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Jan

Charley's Aunt

Director Carter Thomas has done an excellent job of keeping the play moving swiftly along, replete with hilarious sight jokes and the obligatory but also hysterical pratfalls. The large cast really gets into the tale with enthusiasm and talented teamwork. Costume designer Angela Manke has a ball dressing up the twenties crowd, and Paul Reid’s lighting keeps the scenes rolling along. CHARLEY’S AUNT is an entertaining, uproarious comedy which shouldn’t be missed.

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Jan

The Legend of Georgia McBride

THE LEGEND OF GEORGIA MCBRIDE is a fun experience that poses some intriguing questions for its characters – amid lots of laughs for the audience members. Profundity isn’t its strong suit – but pure unadulterated entertainment certainly is.

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Jan

THE MAN WHO CAME TO DINNER

For THE MAN WHO CAME TO DINNER transcends time to come across as fresh and new at every turn. Even if a few of the “famous” in the play don’t ring any bells for you – you’ll quickly catch on to the humor. Good writing is timeless – and THE MAN WHO CAME TO DINNER proves the point.

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Dec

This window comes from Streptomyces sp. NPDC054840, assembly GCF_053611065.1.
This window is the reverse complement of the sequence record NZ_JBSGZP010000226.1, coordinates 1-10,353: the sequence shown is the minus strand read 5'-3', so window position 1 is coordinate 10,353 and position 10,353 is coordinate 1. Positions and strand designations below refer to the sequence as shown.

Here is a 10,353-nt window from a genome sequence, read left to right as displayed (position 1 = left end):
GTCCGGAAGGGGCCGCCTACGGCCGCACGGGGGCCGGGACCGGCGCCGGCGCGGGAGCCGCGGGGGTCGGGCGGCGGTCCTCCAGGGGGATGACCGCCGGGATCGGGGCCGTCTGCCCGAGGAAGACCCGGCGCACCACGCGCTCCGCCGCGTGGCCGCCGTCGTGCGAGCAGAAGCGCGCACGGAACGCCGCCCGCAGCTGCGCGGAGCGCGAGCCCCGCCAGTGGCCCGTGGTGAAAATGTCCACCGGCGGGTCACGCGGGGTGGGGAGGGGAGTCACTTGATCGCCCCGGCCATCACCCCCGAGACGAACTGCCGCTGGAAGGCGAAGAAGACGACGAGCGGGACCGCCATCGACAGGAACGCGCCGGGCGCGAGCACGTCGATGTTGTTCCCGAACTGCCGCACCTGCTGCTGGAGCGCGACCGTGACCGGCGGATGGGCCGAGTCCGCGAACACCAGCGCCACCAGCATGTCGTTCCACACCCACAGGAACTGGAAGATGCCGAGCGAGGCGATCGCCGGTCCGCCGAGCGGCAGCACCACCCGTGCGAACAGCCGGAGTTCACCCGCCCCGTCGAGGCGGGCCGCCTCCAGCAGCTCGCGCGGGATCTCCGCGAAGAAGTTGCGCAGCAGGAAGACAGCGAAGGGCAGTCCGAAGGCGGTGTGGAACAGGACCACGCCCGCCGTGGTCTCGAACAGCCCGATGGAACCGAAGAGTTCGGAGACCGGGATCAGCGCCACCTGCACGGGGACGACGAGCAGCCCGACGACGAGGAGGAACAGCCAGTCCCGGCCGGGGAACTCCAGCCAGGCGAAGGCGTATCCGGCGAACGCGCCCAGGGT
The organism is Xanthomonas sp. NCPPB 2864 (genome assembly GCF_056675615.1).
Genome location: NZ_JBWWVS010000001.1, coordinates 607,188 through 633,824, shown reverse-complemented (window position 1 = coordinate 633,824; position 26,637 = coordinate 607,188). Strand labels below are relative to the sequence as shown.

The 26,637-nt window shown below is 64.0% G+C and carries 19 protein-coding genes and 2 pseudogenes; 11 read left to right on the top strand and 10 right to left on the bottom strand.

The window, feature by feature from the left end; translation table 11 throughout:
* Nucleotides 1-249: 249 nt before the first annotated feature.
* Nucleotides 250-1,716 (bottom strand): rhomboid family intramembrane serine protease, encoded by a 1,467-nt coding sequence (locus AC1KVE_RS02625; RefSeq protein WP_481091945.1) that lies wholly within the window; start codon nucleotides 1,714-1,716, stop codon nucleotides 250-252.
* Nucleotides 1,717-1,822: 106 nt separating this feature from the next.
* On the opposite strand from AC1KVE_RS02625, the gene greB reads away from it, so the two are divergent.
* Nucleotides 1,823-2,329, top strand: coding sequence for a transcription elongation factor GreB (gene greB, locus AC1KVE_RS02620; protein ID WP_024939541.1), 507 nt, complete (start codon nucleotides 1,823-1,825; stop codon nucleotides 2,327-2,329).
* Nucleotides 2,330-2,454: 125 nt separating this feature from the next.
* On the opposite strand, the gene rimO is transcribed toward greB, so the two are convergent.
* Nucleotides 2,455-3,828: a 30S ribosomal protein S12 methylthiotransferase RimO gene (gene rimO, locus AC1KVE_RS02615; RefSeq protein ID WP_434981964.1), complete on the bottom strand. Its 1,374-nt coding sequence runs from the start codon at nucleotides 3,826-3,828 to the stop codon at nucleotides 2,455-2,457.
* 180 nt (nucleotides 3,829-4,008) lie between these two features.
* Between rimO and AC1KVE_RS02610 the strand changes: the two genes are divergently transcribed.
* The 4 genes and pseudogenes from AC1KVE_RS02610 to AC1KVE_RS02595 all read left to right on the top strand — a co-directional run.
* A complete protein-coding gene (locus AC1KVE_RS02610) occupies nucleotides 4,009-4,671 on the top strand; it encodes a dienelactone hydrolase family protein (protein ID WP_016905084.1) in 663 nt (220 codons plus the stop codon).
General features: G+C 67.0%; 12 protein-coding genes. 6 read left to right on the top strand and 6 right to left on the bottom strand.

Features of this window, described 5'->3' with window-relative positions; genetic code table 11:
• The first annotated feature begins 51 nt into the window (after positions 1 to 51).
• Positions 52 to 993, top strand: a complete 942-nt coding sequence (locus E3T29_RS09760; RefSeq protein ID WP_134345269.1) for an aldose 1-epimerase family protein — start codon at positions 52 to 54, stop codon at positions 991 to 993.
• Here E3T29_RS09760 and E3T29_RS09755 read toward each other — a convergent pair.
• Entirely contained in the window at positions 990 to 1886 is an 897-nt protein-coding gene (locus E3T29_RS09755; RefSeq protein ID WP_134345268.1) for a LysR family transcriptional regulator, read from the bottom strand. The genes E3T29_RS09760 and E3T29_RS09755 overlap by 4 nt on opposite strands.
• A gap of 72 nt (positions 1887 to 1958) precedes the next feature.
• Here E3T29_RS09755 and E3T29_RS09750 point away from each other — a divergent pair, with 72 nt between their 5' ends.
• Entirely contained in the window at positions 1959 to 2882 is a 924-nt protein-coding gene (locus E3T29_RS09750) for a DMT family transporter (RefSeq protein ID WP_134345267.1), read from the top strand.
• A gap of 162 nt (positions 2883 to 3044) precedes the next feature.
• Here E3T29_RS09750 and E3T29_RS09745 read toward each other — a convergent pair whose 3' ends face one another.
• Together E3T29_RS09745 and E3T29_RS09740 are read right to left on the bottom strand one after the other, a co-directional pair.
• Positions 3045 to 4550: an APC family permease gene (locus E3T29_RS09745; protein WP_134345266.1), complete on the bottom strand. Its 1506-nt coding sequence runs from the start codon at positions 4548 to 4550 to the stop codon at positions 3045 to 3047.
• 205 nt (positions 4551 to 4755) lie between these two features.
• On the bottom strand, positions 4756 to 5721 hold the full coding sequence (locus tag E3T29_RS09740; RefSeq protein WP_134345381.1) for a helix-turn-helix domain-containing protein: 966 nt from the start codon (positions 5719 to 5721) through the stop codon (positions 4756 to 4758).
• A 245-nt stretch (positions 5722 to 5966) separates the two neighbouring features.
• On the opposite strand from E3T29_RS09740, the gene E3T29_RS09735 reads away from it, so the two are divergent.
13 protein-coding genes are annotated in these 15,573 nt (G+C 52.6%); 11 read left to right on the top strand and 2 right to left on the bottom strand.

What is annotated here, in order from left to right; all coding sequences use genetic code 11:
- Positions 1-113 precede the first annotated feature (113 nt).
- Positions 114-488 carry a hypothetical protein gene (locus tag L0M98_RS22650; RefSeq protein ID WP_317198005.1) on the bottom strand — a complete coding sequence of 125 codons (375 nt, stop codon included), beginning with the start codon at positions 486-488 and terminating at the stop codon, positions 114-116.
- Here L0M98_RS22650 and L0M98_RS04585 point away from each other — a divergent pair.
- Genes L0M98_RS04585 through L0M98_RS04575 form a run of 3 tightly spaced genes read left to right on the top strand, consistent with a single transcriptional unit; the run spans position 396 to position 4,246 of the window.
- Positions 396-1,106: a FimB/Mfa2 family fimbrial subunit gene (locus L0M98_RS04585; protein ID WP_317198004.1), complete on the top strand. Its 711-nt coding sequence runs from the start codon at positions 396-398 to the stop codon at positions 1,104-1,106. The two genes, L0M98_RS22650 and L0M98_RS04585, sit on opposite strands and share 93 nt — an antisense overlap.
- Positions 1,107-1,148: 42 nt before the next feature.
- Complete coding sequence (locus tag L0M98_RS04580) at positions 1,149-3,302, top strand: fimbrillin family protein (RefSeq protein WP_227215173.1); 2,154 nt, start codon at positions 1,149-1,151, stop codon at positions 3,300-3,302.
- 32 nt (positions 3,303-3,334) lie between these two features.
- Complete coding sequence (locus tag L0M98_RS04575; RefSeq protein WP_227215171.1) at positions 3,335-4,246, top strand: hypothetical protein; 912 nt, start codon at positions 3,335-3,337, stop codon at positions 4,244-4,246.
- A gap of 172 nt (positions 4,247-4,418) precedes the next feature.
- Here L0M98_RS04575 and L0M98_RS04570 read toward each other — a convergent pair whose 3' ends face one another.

MATTHEW BOURNE'S SWAN LAKE

Bourne’s SWAN LAKE manages to modernize an old favorite with the introduction of male swans – all the while adding new zest and titillation into the story. Because – for all the subtlety of Tchaikovsky and flowing dance – SWAN LAKE has become a truly erotic journey with overwhelming sensual suggestions and racy undertones.

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Dec

Disposable Necessities

The entire production team does a creditable job of creating a “Brave New World” for its characters. But make no mistake: it is the cunning introduction of this fascinating new world which keeps the audience focused. For better or worse, it doesn’t take too much imagination to see that our twenty-first century digital age could easily go in author McGowan’s direction. Science fiction buffs will love this comic tale – but it will also appeal to people who love to uncover layers of meaning – and who want to be entertained while doing it.

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Dec

Before

A fascinating combination of music by a man who purports to hate musicals and an unfulfilled longing for the special love between parent and child, BEFORE shines in ways that only Pat Kinevane can craft. Director Jim Culleton does a superb job of corralling so many thoughts and feelings into a complete whole.

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Dec

The Wrong Kind of People

THE WRONG KIND OF PEOPLE is a cute bit of fluff about some disturbing Los Angeles history, a play which tries to focus on the humorous rather than the tragic. The ensemble cast works well together to set the mood and keep things going forward. For an audience who enjoy lots of visual humor and the occasional funny jibe, THE WRONG KIND OF PEOPLE should prove highly entertaining.